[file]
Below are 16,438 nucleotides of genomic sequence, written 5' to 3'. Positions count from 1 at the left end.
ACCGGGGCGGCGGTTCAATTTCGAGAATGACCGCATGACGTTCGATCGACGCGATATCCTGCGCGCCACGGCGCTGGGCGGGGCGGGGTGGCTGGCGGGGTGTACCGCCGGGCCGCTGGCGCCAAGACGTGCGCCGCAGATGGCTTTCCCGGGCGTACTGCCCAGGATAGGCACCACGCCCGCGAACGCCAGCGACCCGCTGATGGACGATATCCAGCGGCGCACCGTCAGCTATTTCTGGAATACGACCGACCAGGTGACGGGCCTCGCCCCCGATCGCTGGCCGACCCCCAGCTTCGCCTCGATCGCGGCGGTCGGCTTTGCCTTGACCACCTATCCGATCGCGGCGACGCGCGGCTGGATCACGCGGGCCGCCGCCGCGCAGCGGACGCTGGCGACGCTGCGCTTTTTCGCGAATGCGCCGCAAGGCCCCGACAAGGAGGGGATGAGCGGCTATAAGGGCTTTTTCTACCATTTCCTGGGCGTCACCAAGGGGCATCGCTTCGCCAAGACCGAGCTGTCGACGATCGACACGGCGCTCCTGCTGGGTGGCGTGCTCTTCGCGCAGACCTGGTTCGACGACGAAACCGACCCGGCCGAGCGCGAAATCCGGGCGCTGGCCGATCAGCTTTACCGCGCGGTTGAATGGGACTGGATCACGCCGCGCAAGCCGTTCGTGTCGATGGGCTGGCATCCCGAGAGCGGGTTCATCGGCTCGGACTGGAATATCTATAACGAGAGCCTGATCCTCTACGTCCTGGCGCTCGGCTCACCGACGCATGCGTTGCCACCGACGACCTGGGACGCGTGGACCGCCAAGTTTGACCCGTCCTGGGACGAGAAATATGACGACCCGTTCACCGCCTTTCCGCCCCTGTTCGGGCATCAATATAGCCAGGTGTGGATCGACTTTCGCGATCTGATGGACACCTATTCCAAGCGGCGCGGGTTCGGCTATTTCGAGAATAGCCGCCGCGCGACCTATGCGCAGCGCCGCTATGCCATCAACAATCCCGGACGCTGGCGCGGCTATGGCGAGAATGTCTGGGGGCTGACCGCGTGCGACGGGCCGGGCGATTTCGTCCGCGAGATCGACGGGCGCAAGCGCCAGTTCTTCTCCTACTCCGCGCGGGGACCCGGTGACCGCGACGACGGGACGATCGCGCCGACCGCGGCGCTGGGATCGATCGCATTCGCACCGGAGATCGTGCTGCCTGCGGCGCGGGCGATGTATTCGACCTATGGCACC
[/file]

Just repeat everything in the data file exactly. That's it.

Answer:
Below are 16,438 nucleotides of genomic sequence, written 5' to 3'. Positions count from 1 at the left end.
ACCGGGGCGGCGGTTCAATTTCGAGAATGACCGCATGACGTTCGATCGACGCGATATCCTGCGCGCCACGGCGCTGGGCGGGGCGGGGTGGCTGGCGGGGTGTACCGCCGGGCCGCTGGCGCCAAGACGTGCGCCGCAGATGGCTTTCCCGGGCGTACTGCCCAGGATAGGCACCACGCCCGCGAACGCCAGCGACCCGCTGATGGACGATATCCAGCGGCGCACCGTCAGCTATTTCTGGAATACGACCGACCAGGTGACGGGCCTCGCCCCCGATCGCTGGCCGACCCCCAGCTTCGCCTCGATCGCGGCGGTCGGCTTTGCCTTGACCACCTATCCGATCGCGGCGACGCGCGGCTGGATCACGCGGGCCGCCGCCGCGCAGCGGACGCTGGCGACGCTGCGCTTTTTCGCGAATGCGCCGCAAGGCCCCGACAAGGAGGGGATGAGCGGCTATAAGGGCTTTTTCTACCATTTCCTGGGCGTCACCAAGGGGCATCGCTTCGCCAAGACCGAGCTGTCGACGATCGACACGGCGCTCCTGCTGGGTGGCGTGCTCTTCGCGCAGACCTGGTTCGACGACGAAACCGACCCGGCCGAGCGCGAAATCCGGGCGCTGGCCGATCAGCTTTACCGCGCGGTTGAATGGGACTGGATCACGCCGCGCAAGCCGTTCGTGTCGATGGGCTGGCATCCCGAGAGCGGGTTCATCGGCTCGGACTGGAATATCTATAACGAGAGCCTGATCCTCTACGTCCTGGCGCTCGGCTCACCGACGCATGCGTTGCCACCGACGACCTGGGACGCGTGGACCGCCAAGTTTGACCCGTCCTGGGACGAGAAATATGACGACCCGTTCACCGCCTTTCCGCCCCTGTTCGGGCATCAATATAGCCAGGTGTGGATCGACTTTCGCGATCTGATGGACACCTATTCCAAGCGGCGCGGGTTCGGCTATTTCGAGAATAGCCGCCGCGCGACCTATGCGCAGCGCCGCTATGCCATCAACAATCCCGGACGCTGGCGCGGCTATGGCGAGAATGTCTGGGGGCTGACCGCGTGCGACGGGCCGGGCGATTTCGTCCGCGAGATCGACGGGCGCAAGCGCCAGTTCTTCTCCTACTCCGCGCGGGGACCCGGTGACCGCGACGACGGGACGATCGCGCCGACCGCGGCGCTGGGATCGATCGCATTCGCACCGGAGATCGTGCTGCCTGCGGCGCGGGCGATGTATTCGACCTATGGCACC